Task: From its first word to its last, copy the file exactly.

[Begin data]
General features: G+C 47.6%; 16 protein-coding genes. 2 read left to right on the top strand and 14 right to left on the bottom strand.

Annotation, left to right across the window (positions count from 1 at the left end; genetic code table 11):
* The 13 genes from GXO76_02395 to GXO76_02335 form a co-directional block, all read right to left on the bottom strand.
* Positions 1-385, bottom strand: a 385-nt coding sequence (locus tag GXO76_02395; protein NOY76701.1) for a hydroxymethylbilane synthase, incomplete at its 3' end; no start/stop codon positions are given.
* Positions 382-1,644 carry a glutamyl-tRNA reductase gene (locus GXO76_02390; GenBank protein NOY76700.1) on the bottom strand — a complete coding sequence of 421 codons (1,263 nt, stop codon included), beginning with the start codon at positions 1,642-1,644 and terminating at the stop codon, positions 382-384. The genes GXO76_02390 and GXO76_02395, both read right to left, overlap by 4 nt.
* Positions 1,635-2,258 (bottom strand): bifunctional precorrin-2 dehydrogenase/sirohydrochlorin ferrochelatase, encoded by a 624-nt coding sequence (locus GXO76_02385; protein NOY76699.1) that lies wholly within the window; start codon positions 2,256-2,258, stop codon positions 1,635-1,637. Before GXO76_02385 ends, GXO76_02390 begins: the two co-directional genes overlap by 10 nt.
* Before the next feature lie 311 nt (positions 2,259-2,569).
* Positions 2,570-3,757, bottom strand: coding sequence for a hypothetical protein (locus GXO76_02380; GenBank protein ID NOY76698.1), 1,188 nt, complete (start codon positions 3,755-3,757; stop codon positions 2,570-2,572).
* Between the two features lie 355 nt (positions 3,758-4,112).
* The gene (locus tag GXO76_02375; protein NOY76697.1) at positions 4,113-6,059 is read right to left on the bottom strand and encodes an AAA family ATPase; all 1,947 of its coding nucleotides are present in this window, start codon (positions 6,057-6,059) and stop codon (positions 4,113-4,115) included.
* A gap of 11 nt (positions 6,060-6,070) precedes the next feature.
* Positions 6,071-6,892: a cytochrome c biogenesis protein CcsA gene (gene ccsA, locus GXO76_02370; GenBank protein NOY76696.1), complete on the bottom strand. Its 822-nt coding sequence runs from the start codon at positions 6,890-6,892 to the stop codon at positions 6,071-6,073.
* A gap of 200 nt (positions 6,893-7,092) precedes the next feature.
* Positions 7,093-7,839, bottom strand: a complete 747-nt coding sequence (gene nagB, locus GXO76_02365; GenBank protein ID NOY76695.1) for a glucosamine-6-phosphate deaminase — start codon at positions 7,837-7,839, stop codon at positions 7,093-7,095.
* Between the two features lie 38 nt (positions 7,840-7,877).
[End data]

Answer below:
General features: G+C 47.6%; 16 protein-coding genes. 2 read left to right on the top strand and 14 right to left on the bottom strand.

Annotation, left to right across the window (positions count from 1 at the left end; genetic code table 11):
* The 13 genes from GXO76_02395 to GXO76_02335 form a co-directional block, all read right to left on the bottom strand.
* Positions 1-385, bottom strand: a 385-nt coding sequence (locus tag GXO76_02395; protein NOY76701.1) for a hydroxymethylbilane synthase, incomplete at its 3' end; no start/stop codon positions are given.
* Positions 382-1,644 carry a glutamyl-tRNA reductase gene (locus GXO76_02390; GenBank protein NOY76700.1) on the bottom strand — a complete coding sequence of 421 codons (1,263 nt, stop codon included), beginning with the start codon at positions 1,642-1,644 and terminating at the stop codon, positions 382-384. The genes GXO76_02390 and GXO76_02395, both read right to left, overlap by 4 nt.
* Positions 1,635-2,258 (bottom strand): bifunctional precorrin-2 dehydrogenase/sirohydrochlorin ferrochelatase, encoded by a 624-nt coding sequence (locus GXO76_02385; protein NOY76699.1) that lies wholly within the window; start codon positions 2,256-2,258, stop codon positions 1,635-1,637. Before GXO76_02385 ends, GXO76_02390 begins: the two co-directional genes overlap by 10 nt.
* Before the next feature lie 311 nt (positions 2,259-2,569).
* Positions 2,570-3,757, bottom strand: coding sequence for a hypothetical protein (locus GXO76_02380; GenBank protein ID NOY76698.1), 1,188 nt, complete (start codon positions 3,755-3,757; stop codon positions 2,570-2,572).
* Between the two features lie 355 nt (positions 3,758-4,112).
* The gene (locus tag GXO76_02375; protein NOY76697.1) at positions 4,113-6,059 is read right to left on the bottom strand and encodes an AAA family ATPase; all 1,947 of its coding nucleotides are present in this window, start codon (positions 6,057-6,059) and stop codon (positions 4,113-4,115) included.
* A gap of 11 nt (positions 6,060-6,070) precedes the next feature.
* Positions 6,071-6,892: a cytochrome c biogenesis protein CcsA gene (gene ccsA, locus GXO76_02370; GenBank protein NOY76696.1), complete on the bottom strand. Its 822-nt coding sequence runs from the start codon at positions 6,890-6,892 to the stop codon at positions 6,071-6,073.
* A gap of 200 nt (positions 6,893-7,092) precedes the next feature.
* Positions 7,093-7,839, bottom strand: a complete 747-nt coding sequence (gene nagB, locus GXO76_02365; GenBank protein ID NOY76695.1) for a glucosamine-6-phosphate deaminase — start codon at positions 7,837-7,839, stop codon at positions 7,093-7,095.
* Between the two features lie 38 nt (positions 7,840-7,877).